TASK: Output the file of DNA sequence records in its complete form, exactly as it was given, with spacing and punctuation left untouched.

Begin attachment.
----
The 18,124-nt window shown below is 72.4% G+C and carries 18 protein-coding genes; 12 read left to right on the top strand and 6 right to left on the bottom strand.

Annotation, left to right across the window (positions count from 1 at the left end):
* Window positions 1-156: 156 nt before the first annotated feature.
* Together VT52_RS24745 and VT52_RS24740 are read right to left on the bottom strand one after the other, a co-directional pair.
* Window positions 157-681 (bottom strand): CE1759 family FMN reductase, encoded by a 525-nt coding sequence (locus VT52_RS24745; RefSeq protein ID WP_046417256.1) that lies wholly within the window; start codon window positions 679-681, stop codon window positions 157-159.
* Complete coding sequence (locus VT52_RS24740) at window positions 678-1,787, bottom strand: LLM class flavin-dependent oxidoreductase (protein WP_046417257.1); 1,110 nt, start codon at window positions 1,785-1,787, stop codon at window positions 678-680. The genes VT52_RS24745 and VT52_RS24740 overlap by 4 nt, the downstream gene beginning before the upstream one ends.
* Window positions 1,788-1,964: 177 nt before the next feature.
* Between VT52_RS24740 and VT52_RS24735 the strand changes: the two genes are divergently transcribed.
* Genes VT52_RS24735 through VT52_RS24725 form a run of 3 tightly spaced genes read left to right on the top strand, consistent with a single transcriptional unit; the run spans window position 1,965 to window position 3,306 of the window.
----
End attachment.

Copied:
The 18,124-nt window shown below is 72.4% G+C and carries 18 protein-coding genes; 12 read left to right on the top strand and 6 right to left on the bottom strand.

Annotation, left to right across the window (positions count from 1 at the left end):
* Window positions 1-156: 156 nt before the first annotated feature.
* Together VT52_RS24745 and VT52_RS24740 are read right to left on the bottom strand one after the other, a co-directional pair.
* Window positions 157-681 (bottom strand): CE1759 family FMN reductase, encoded by a 525-nt coding sequence (locus VT52_RS24745; RefSeq protein ID WP_046417256.1) that lies wholly within the window; start codon window positions 679-681, stop codon window positions 157-159.
* Complete coding sequence (locus VT52_RS24740) at window positions 678-1,787, bottom strand: LLM class flavin-dependent oxidoreductase (protein WP_046417257.1); 1,110 nt, start codon at window positions 1,785-1,787, stop codon at window positions 678-680. The genes VT52_RS24745 and VT52_RS24740 overlap by 4 nt, the downstream gene beginning before the upstream one ends.
* Window positions 1,788-1,964: 177 nt before the next feature.
* Between VT52_RS24740 and VT52_RS24735 the strand changes: the two genes are divergently transcribed.
* Genes VT52_RS24735 through VT52_RS24725 form a run of 3 tightly spaced genes read left to right on the top strand, consistent with a single transcriptional unit; the run spans window position 1,965 to window position 3,306 of the window.